Florida Live Local Act Tax Exemption Guidance Officially Updated

December 4, 2023

The Live Local Act provides a property tax exemption of up to 100% of the assessed value of a qualifying project’s units. In order to qualify, a project must contain at least 71 housing units, and must serve housing occupants with household incomes which are equal to or less than 120% of AMI. Qualifying projects are eligible to receive an exemption equal to: (i) 75% of the assessed value of units serving occupants whose household income is greater than 80% of AMI, but no greater than 120% of AMI, or (ii) 100% of the assessed value of units serving occupants whose household income is at or below 80% of AMI. The Florida Housing Finance Corporation (“Florida Housing”) refers to this program as the “Missing Middle” or “Live Local Act” property tax exemption.

Property owners who wish to apply for a “Missing Middle” property tax exemption, must first apply for a Missing Middle Market Certification with Florida Housing. Property owners who successfully obtain Missing Middle certification from Florida Housing may then apply for a Missing Middle property tax exemption with their local property appraiser (within the prescribed deadlines).  Florida Housing’s Middle Market Tax Exemption Certification Portal officially went live on October 2, 2023, and property owners are now able to begin applying for certification for 2024. 


Florida Housing has been providing ongoing guidance since the enactment of the Live Local Act, including the following guidance published by Florida Housing on November 29, 2023:

Occupation type
Occupation type does not impact eligibility for certification. Therefore, multifamily projects that provide affordable housing for full-time students and graduate assistants are eligible for certification, provided, that the property is otherwise eligible. Accordingly, income should be assessed for all members of the household, regardless of the occupation type (including students).

Exemption determination
Florida Housing will not determine what level of exemption a unit qualifies for (i.e. 75% or 100%). Florida Housing will ask property owners what planned income category particular units are serving as of January 1, but the local property appraiser will determine what exemption a unit is eligible for

Charges or fees are to be included within the maximum rental allowance
Any charge or fee (or tax) that is a condition of occupancy is included in the maximum allowable rent. Determining whether a charge is a “condition of occupancy” is a fact-specific analysis for each development. If a resident is required to pay a certain fee as a condition of occupancy and may not opt out of the fee, such a fee would be considered a condition of occupancy and would be considered included in the maximum rental allowance.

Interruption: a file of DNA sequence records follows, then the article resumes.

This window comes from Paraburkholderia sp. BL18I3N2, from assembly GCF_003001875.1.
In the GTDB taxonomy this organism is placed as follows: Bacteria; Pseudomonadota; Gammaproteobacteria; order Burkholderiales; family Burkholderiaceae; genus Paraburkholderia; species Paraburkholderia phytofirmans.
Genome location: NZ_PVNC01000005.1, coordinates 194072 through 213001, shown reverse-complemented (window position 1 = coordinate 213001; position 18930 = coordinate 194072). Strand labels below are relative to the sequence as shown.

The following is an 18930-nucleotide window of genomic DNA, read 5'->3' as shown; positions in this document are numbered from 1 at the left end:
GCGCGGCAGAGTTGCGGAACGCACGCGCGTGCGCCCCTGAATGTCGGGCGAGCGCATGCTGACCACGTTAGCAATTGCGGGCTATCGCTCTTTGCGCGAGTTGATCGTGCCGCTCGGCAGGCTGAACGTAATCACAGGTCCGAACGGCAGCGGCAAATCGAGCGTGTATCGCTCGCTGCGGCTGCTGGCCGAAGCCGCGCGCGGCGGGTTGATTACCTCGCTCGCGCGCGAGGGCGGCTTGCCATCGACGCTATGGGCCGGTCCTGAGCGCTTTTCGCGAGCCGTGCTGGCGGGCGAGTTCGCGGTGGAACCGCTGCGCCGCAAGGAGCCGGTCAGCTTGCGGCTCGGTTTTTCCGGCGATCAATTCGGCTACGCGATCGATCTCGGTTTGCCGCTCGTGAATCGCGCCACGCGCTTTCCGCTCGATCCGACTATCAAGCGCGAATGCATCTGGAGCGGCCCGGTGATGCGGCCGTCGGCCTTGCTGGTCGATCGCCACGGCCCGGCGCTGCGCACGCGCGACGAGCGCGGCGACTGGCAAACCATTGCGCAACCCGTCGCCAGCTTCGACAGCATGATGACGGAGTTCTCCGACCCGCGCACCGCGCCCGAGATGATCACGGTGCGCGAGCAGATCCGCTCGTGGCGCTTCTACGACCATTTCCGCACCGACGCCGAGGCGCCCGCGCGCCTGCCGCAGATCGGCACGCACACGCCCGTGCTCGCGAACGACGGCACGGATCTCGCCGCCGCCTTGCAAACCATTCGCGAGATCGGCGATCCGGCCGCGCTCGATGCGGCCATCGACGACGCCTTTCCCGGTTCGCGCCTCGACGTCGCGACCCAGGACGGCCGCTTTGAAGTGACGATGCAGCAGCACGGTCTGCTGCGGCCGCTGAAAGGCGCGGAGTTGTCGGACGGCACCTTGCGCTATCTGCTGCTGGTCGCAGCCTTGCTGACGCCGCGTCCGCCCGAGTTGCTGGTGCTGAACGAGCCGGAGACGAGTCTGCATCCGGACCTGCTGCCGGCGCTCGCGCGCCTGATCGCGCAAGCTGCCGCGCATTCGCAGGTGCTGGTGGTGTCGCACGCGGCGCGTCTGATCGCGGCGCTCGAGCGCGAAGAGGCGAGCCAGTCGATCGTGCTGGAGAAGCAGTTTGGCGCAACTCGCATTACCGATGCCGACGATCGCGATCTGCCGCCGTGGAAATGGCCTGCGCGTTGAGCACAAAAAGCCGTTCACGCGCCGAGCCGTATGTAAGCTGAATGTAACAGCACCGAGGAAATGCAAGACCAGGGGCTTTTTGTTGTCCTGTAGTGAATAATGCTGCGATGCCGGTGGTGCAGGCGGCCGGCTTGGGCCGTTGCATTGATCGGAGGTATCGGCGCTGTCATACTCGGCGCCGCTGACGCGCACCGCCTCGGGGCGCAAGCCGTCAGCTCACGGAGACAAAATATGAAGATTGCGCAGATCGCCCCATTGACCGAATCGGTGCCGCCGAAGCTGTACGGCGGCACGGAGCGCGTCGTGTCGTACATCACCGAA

For example, if the owner charges a fee for pest control that the resident may not opt out of, such a fee is included in the maximum rent allowance. Alternatively, if the owner charges a fee for parking that the resident may opt out of, the fee (whether the resident opts to pay or not) is not included in the maximum rental allowance. Fees for access to common areas of the development (that are separate from any other voluntary amenity or service) are included within the maximum rental allowance. Furthermore, ratio utility billing systems (RUBS) or other submetering for electricity, gas, and water are not included within the maximum rental allowance. While those billing systems are mandatory, the resident has control over the amount of utilities used and therefore can be considered to opt-in to whatever cost of utility is charged.
Utility allowance
No utility allowance will be required for purposes of Missing Middle certification.
Rental market study 
The rental market study should provide the average market rent for the units by bedroom count, without differentiation. If there are multiple market rental rates for a particular unit based on bedroom count (for example, in the event there are different floor plans for the same bedroom count) the highest applicable market rate for such bedroom count should be provided.
Income qualification process
Property owners are responsible for maintaining and verifying documentation regarding tenant income and eligibility. Florida Housing will require that owners verify that tenant rents and households are in place as of January 1st, between January 1 – January 15. The referenced verification to Florida Housing will occur via attestation and no additional documentation will be required by Florida Housing. However, the owner may be required to provide substantiating documentation of the verification, at the property appraiser's request.

Non-occupant guarantors 
Property owners do not need to include the income of a non-occupant guarantor for purposes of calculating household income.

Income (generally)
Any assets or accounts that a tenant receives regular and periodic payments from should be included when assessing a tenant or households’ income.  Examples include (but are not limited to) payments from retirement accounts or trusts made on a regularly occurring basis, social security benefits, pensions, etc. Additional inquiries or case-specific inquiries as to how income will be assessed by the property appraiser, should be addressed to the applicable local property appraiser’s office. 

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